116859702 Casting Tree Design Platinum

December 15, 2017 | Author: kumud_kedia | Category: Casting (Metalworking), Platinum, Metals, Manmade Materials, Chemistry
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Casting Tree Design and Investment Technique for Induction Platinum Casting Jurgen J. Maerz, Director of Technical Education

ABSTRACT This paper explores the result of breaking out of the old paradigm considered the conventional wisdom of platinum casting - breaking all the rules around flask size, type and configuration, investment mixtures and de-watering, sprue size and configuration, as well as how tall the tree can be and how many pieces can be cast on a tree. Using actual examples and photographs, you will learn techniques that have proven to work better than the old ways. These techniques will include “crooked tree” spruing, a spruing technique where the rotation of the casting machine is taken into consideration to get maximum fill. The result is less investment cracks and resulting finer detail, less casting defects, easier de-vesting and higher yield at lower cost. This paper will help you to improve your platinum casting ability, as well as your productivity.

KEYWORDS Platinum casting, spruing, investment, tall trees, sprue size, crooked tree, maximum fill, de-vesting, technique.

INTRODUCTION When Michael Epstein first approached me and talked about tall tree casting I was very skeptical. He showed me a cast tree of platinum eternity rings weighing about 350 grams. The one striking feature of the tree was the thin center sprue. It was only 4.5mm in diameter, yet it 28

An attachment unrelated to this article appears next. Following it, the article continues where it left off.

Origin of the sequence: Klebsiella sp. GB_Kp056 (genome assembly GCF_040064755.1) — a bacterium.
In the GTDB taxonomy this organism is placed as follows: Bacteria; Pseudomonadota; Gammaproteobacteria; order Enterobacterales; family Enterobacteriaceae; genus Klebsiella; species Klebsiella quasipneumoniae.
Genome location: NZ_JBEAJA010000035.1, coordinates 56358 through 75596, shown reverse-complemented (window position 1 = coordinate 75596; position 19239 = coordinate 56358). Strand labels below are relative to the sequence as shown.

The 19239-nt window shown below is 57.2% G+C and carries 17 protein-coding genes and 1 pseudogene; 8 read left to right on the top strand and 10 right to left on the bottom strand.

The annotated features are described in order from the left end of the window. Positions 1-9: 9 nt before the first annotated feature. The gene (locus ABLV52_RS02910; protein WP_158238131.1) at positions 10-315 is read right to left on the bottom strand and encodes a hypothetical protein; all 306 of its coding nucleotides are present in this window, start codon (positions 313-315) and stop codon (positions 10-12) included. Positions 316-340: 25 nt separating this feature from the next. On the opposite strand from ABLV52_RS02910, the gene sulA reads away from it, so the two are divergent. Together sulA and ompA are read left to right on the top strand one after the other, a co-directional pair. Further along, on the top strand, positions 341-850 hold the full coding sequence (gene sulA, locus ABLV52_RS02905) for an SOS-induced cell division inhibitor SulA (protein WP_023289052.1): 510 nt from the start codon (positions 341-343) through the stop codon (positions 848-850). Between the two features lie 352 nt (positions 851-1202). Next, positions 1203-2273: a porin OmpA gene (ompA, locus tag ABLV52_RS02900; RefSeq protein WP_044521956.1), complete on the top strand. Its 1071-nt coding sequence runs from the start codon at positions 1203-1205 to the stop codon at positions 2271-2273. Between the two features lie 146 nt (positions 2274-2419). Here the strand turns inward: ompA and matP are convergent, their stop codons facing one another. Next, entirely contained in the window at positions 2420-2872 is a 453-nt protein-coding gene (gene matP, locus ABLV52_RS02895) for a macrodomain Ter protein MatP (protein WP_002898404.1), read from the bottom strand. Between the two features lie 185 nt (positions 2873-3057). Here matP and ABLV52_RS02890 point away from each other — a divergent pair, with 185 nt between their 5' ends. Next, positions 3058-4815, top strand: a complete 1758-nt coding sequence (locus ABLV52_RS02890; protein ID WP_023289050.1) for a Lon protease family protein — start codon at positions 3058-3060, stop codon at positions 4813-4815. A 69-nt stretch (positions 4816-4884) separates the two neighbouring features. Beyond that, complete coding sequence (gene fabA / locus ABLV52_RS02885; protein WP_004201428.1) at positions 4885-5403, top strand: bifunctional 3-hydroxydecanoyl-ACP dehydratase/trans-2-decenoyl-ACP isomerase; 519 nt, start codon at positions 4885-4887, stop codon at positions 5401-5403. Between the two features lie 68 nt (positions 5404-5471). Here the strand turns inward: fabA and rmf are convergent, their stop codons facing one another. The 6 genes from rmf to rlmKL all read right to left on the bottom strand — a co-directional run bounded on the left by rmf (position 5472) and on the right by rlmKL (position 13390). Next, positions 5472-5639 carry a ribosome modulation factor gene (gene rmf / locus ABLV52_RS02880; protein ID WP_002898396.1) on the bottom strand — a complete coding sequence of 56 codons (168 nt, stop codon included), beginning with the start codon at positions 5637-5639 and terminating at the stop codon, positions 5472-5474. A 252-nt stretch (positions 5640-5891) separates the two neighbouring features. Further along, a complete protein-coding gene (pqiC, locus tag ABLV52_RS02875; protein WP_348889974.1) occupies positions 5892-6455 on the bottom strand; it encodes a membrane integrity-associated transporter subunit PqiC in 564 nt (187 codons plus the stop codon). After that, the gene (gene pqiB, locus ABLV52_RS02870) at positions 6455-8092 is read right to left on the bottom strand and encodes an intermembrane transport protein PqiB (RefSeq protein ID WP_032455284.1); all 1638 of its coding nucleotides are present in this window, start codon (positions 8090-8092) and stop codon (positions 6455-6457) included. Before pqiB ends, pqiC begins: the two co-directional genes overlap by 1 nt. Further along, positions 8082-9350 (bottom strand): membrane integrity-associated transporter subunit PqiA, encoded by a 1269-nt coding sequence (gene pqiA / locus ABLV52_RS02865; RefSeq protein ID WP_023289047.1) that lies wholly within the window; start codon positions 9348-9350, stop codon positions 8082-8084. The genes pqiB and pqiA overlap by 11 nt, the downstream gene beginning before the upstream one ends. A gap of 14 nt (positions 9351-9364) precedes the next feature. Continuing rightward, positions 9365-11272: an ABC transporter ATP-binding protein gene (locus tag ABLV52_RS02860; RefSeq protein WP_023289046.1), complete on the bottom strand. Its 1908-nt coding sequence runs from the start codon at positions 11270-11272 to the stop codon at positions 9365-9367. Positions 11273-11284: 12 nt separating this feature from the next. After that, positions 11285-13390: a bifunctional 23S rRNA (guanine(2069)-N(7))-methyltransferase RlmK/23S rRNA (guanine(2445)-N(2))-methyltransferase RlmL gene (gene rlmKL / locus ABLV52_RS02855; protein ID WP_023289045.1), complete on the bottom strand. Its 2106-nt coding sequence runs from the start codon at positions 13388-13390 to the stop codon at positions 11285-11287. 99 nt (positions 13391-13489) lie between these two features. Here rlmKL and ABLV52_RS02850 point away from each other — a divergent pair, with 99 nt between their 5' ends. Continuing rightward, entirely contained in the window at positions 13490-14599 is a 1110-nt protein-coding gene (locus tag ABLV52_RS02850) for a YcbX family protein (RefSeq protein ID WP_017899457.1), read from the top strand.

was over six inches tall and supported well over 40 rings. During the next few month, I visited his shop and spent some time with him to expand and further experiment. Ultimately, casting trees weighing 550 grams and holding close to 85 rings were possible. Many casting experiments lead to a whole new understanding of platinum casting, and brought about a procedure that is absolutely amazing. In this paper I will discuss some of the findings and conclusions that have been the outcome of these ongoing casting experiments.

THE EQUIPMENT The casting was done with a Galloni Modular 6 induction casting machine. This machine develops 5KV induction power and was using a standard coil and 350 gram capacity crucible. In later experiments we replaced the standard induction coil with a larger one (the largest one to fit this model casting machine) and used a crucible capable of holding 600 grams of platinum.

THE CASTING EXPERIMENTS Series 1 In the initial casting series, we used a variety of investments, to see if there are any major advantages or disadvantages to them. I felt that the more available an investment was, the easier the casting method can be applied to the industry. The various investments used were Platinum Plus from Ranson & Randolph, Opticast from Kerr, J Formula from Romanoff and West Cast Platinum QC from Rio Grande. In all cases, the investment properties were changed by reducing the percentage of the acid that was used to mix the solution needed to make